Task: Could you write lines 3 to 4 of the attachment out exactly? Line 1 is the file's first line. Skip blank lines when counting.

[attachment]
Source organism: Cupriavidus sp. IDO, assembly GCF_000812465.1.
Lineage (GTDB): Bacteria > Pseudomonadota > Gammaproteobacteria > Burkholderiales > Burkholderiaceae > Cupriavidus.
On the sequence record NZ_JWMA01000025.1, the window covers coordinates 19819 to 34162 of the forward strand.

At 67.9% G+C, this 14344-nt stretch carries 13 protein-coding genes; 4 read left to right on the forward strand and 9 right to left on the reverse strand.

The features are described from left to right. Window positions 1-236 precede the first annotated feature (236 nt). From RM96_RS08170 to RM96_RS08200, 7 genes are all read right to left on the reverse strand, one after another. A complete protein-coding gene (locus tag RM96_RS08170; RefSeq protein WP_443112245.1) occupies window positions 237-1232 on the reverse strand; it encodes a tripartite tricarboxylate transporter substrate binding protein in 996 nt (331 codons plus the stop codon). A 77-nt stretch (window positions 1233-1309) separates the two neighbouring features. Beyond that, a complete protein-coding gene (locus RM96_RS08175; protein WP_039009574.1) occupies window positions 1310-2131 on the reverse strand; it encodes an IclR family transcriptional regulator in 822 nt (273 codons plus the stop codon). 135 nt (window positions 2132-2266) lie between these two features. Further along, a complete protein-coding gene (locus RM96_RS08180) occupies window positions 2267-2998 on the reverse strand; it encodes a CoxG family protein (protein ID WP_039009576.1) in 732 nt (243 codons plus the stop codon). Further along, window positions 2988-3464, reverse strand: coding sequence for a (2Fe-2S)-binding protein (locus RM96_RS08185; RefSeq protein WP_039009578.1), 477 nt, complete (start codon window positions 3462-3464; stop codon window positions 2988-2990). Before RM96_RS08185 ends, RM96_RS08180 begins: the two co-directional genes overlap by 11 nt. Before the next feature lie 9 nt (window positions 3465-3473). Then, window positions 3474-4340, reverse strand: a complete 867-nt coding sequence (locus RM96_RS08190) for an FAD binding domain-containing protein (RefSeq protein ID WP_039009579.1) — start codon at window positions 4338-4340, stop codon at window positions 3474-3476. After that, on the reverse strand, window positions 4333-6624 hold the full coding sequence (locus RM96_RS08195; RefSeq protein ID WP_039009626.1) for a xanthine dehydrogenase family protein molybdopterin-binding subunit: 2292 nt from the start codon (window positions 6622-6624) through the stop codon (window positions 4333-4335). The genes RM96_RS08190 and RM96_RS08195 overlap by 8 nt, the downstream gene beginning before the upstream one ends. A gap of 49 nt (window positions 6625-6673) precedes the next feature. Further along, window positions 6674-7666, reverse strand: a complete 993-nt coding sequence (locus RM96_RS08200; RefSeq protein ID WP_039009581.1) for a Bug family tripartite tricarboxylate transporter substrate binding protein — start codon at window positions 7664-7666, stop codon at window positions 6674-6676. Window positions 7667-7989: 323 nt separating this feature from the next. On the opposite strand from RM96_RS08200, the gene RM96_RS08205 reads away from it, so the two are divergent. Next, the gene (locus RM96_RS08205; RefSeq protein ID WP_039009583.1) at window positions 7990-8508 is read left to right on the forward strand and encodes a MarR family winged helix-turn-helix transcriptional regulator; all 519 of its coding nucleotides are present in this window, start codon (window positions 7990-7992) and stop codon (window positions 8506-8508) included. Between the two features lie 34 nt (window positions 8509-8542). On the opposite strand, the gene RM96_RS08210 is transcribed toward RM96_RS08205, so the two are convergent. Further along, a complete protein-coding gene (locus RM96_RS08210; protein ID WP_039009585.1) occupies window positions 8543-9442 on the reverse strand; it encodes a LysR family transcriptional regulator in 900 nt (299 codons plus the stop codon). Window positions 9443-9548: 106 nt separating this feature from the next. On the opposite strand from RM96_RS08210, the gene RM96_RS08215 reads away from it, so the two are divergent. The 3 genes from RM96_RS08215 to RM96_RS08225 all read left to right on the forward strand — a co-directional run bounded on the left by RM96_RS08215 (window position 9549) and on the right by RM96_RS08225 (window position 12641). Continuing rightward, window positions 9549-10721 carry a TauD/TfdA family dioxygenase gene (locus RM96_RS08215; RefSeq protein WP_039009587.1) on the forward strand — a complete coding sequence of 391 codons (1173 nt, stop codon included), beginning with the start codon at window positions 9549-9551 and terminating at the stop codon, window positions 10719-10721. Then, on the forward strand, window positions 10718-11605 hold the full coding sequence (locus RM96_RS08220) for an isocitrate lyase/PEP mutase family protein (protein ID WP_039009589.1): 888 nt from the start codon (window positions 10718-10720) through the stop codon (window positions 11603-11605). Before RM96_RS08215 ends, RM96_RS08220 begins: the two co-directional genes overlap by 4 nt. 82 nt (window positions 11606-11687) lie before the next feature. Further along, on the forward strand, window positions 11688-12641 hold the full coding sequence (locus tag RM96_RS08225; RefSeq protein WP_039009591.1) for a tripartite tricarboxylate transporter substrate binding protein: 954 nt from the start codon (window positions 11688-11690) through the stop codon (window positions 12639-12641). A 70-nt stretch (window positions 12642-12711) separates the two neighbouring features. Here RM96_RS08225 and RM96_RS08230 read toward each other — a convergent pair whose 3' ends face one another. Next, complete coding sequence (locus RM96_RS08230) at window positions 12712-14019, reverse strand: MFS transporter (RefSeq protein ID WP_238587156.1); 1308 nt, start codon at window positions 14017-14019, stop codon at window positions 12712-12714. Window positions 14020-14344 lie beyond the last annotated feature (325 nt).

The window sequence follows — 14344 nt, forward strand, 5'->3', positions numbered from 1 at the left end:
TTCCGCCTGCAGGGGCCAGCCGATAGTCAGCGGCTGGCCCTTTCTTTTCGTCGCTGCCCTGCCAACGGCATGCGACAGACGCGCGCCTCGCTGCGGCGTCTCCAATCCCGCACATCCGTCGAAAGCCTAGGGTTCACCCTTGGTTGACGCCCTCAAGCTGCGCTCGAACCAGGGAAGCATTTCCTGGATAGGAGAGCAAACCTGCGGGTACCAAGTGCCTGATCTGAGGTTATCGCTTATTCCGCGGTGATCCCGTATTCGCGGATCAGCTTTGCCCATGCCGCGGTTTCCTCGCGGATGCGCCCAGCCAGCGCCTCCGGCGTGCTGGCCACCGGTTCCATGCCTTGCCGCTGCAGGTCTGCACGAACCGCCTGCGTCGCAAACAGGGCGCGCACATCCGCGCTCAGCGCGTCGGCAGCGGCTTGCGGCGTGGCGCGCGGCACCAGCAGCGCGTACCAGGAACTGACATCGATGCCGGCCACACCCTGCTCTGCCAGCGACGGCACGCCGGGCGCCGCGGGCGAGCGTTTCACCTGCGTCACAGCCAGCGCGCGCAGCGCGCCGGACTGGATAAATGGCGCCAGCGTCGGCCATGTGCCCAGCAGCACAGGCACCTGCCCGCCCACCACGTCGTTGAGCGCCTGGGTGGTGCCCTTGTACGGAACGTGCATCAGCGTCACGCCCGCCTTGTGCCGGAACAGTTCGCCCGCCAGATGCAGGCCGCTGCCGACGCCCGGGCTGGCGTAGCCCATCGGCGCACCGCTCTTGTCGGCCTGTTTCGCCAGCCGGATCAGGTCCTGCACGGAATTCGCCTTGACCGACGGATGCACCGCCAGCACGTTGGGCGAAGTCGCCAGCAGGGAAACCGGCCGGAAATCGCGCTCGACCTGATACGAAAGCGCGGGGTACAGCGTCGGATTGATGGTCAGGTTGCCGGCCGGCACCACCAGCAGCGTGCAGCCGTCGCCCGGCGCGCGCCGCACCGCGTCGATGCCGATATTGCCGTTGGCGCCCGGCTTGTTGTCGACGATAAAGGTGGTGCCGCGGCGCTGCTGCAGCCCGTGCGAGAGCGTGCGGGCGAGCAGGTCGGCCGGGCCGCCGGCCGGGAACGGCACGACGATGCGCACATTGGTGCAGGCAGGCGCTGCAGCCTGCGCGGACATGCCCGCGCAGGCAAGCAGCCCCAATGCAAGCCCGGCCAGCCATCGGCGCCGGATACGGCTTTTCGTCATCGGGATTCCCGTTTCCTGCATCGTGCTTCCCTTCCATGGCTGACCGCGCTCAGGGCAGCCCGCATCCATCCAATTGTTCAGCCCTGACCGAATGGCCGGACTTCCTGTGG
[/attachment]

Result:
On the sequence record NZ_JWMA01000025.1, the window covers coordinates 19819 to 34162 of the forward strand.

At 67.9% G+C, this 14344-nt stretch carries 13 protein-coding genes; 4 read left to right on the forward strand and 9 right to left on the reverse strand.